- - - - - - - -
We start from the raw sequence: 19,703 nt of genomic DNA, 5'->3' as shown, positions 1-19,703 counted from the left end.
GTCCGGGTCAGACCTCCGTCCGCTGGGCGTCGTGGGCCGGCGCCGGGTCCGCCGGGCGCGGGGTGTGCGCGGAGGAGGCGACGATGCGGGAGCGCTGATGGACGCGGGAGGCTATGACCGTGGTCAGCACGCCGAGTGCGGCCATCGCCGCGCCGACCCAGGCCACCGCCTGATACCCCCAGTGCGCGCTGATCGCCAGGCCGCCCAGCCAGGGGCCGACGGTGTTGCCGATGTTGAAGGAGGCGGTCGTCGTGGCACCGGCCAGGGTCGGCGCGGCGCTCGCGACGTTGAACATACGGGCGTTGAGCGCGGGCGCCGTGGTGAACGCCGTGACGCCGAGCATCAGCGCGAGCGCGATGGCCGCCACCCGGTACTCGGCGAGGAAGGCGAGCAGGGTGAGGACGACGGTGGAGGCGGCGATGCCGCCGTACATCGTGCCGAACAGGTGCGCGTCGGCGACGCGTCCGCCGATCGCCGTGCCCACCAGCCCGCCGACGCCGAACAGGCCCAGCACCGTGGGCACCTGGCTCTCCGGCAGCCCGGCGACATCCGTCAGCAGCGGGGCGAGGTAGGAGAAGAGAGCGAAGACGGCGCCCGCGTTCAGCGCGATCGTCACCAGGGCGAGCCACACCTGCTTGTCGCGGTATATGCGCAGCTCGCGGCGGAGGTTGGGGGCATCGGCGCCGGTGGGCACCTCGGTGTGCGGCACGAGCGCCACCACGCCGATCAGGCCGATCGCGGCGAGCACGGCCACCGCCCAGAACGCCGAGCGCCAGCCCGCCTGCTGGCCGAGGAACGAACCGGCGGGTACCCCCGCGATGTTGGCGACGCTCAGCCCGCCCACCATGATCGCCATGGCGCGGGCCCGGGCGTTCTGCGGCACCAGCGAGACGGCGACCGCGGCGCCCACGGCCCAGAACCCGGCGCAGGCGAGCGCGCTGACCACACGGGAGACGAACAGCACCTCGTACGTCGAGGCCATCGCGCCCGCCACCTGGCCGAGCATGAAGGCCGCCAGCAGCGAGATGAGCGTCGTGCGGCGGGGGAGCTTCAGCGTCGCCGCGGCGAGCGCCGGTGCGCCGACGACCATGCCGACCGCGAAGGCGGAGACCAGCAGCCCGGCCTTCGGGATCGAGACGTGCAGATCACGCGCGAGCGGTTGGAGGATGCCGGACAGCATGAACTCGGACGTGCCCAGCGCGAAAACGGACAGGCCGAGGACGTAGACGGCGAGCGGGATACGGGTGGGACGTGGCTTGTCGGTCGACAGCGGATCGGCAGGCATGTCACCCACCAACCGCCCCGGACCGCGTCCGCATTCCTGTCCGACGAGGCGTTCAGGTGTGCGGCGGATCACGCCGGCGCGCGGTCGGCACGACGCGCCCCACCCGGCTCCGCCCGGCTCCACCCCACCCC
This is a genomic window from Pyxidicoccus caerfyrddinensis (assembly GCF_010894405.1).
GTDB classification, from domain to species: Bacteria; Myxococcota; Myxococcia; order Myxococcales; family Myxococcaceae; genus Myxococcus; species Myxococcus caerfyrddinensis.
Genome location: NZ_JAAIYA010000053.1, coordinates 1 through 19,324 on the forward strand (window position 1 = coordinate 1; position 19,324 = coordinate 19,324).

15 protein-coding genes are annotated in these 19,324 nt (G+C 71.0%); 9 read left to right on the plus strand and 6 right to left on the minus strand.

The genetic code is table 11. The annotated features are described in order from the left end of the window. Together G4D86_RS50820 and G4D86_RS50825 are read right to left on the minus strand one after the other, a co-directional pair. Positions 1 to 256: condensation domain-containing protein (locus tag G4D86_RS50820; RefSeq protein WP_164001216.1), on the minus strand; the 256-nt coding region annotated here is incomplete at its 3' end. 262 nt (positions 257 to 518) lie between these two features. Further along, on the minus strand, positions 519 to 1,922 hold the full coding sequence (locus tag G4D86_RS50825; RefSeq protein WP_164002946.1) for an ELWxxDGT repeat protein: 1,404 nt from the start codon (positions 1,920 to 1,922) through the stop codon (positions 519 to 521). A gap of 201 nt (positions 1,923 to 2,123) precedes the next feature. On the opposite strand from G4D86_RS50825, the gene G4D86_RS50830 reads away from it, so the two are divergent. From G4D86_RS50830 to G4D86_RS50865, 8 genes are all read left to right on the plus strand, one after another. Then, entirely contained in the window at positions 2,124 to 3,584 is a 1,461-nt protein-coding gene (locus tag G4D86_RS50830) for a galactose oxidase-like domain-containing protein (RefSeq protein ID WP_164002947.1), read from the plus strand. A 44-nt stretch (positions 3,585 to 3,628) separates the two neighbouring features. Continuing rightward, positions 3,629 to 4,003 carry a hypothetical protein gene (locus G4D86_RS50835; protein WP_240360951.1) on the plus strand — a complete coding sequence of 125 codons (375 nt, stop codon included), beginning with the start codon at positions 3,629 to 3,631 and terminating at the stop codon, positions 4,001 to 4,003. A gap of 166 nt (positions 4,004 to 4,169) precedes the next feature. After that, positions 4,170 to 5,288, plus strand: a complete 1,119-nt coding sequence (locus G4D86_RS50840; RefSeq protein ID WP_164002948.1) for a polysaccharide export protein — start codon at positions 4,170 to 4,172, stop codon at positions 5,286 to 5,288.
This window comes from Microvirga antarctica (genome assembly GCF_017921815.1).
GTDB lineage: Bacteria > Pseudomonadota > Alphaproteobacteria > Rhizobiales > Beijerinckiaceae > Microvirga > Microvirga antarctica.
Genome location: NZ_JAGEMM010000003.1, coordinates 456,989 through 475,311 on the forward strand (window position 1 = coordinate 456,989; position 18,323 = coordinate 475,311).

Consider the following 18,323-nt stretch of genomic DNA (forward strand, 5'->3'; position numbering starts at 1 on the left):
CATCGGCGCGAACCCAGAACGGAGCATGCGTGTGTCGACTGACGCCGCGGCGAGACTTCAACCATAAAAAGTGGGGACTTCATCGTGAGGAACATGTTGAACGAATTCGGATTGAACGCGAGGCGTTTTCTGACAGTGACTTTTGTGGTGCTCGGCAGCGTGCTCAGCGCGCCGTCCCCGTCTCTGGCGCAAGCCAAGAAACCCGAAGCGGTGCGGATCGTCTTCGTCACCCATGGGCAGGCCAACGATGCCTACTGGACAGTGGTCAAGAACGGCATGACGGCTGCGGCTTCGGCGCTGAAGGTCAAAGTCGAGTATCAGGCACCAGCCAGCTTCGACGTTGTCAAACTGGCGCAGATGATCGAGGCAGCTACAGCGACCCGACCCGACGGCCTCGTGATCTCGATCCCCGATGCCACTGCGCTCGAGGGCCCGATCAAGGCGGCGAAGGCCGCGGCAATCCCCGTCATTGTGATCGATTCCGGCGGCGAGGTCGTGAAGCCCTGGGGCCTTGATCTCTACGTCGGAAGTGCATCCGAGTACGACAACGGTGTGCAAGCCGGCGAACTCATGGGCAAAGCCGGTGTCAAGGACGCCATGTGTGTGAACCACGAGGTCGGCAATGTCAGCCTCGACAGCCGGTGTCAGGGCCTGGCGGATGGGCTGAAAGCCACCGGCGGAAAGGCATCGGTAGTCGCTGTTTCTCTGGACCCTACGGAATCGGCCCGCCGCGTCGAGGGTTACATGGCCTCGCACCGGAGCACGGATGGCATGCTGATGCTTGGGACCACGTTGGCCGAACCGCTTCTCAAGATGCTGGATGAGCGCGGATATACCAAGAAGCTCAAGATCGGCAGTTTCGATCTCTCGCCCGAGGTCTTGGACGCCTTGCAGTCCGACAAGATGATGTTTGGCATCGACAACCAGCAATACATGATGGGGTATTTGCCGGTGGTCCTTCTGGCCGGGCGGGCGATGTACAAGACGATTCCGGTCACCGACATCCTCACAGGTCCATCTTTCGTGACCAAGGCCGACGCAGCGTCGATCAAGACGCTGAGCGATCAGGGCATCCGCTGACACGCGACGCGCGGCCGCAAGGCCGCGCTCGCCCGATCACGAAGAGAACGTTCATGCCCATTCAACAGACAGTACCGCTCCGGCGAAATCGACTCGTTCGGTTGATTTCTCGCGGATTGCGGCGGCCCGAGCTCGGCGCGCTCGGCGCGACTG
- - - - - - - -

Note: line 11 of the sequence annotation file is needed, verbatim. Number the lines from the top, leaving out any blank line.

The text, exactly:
Consider the following 18,323-nt stretch of genomic DNA (forward strand, 5'->3'; position numbering starts at 1 on the left):